2.6Objectives of Waste Management .........................................................................................
2.7The Waste Management Hierarchy ......................................................................................
2.7.1Basic Principles of Waste Management ................................................................................
2.8Integrated Sustainable Solid Waste Management (ISWM) ................................................
2.8.1Principles of ISWM .................................................................................................................
2.8.2Using the Principles of ISWM in Analysis and Assessment ................................................
2.8.3Measures to take to make Waste Management Systems more Sustainable and
    Integrated…………………………………………………………………………………….
2.9Waste Segregation ...................................................................................................................
2.10Definition of a Household .......................................................................................................
2.11.1Practice of Household Waste Segregation ............................................................................
2.12Characterization of Waste for Segregation at the Household.............................................
2.13The Principles of Segregation ................................................................................................
2.14The Planning of Segregation ..................................................................................................
2.15Colour Coding of the Segregated Waste ...............................................................................
2.16The Packaging of the Segregated Waste ...............................................................................
2.17The Labelling of the Segregated Waste .................................................................................
2.18Planning of Segregation Points ..............................................................................................
2.19Information Needed for Planning Source Segregation ........................................................
2.20Modes of Separation at Source ..............................................................................................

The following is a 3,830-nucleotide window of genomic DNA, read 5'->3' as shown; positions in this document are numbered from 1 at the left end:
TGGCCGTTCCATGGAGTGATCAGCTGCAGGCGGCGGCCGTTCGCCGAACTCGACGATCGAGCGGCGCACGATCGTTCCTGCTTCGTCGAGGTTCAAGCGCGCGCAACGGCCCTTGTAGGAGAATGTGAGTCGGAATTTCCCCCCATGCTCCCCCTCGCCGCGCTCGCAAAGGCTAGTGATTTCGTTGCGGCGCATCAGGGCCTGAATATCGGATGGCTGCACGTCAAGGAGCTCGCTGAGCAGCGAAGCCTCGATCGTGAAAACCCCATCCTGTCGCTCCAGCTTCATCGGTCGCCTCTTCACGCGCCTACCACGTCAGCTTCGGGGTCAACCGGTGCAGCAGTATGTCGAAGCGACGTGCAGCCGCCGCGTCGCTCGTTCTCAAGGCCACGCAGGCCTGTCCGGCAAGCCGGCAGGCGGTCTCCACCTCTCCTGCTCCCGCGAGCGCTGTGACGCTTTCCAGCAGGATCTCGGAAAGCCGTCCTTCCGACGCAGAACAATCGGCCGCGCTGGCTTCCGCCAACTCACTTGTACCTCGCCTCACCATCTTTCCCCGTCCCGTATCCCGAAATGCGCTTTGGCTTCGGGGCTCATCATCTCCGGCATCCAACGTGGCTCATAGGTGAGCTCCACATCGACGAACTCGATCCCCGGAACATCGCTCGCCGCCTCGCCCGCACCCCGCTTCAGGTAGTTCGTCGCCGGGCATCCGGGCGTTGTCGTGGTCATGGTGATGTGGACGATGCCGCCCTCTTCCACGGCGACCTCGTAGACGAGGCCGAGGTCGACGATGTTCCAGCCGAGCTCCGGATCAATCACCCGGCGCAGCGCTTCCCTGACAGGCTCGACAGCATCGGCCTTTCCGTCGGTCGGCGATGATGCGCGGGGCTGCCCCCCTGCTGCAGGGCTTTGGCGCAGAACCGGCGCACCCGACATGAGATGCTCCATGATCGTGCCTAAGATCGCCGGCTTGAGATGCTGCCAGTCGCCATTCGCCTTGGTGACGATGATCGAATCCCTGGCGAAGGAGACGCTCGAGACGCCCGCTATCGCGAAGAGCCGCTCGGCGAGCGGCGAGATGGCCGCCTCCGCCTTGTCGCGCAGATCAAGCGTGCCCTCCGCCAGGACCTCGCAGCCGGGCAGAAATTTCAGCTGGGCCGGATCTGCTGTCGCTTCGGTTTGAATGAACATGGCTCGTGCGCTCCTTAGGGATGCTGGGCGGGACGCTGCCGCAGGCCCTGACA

2.20.1Customary Practices ...............................................................................................................
2.20.2Collectively Organized Systems ............................................................................................
2.20.2.1Reasons for Interventions under Organized Systems ...................................................
2.20.3Motivations at the Household Level .....................................................................................
2.20.4 Issues and Dilemmas ..............................................................................................................
2.20.5 Cost Concerns of Municipally-Organised Separate Collection
2.20.6 Municipally-Organised Collection vs. Existing Customary Operations
2.20.7 Special Problems of Organic Wastes
2.20.8 Incentives and Education
2.20.9 Overview of Separation at Source Case Studies
CHAPTER THREE
METHODOLOGY
3.1    Study Design and Scope
3.3    Study Population
3.4    Criteria for Selection
3.5    Sample Size Estimation
3.6    Sampling Procedure
3.7    Sampling Frame
3.8    Selection Criteria
3.8.1    Inclusion Criteria
3.8.2    Exclusion Criteria
3.8.3    Method(s) and Instrument(s) for Data Collection
3.8.4    Waste Segregation Materials
3.8.5    The Semi-structured Questionnaire
3.9    Validity and Reliability of Instruments
3.9.1    Validity
3.9.2    Reliability
3.10    Training of Field Assistants
3.11    Data Collection Process
3.11.1 Administration of Semi-structured Questionnaire
3.11.2 Pre-intervention Survey
3.11.3 Intervention
3.11.4 Post Intervention Evaluation
3.11.5 Waste Segregation (Assessment)
3.12    Field Supervision
3.13    Data Management and Analysis
3.14    Ethical Consideration
3.14.1 Informed Consent
3.14.2 Voluntariness
3.14.3 Confidentiality
3.14.4 Beneficence
3.14.5 Non-maleficence
CHAPTER FOUR
   RESULTS
4.1    Questionnaire Survey
4.1.1    Socio-Demographic Characteristics of Respondents
4.1.2    Knowledge of Respondents on Solid Waste Segregation
4.1.3    Attitude of Respondents to Solid Waste Segregation
4.1.4    Practice of Solid Waste Segregation
4.2    Comparison of Knowledge Attitude and Practice of Waste    Segregation at Pre-Intervention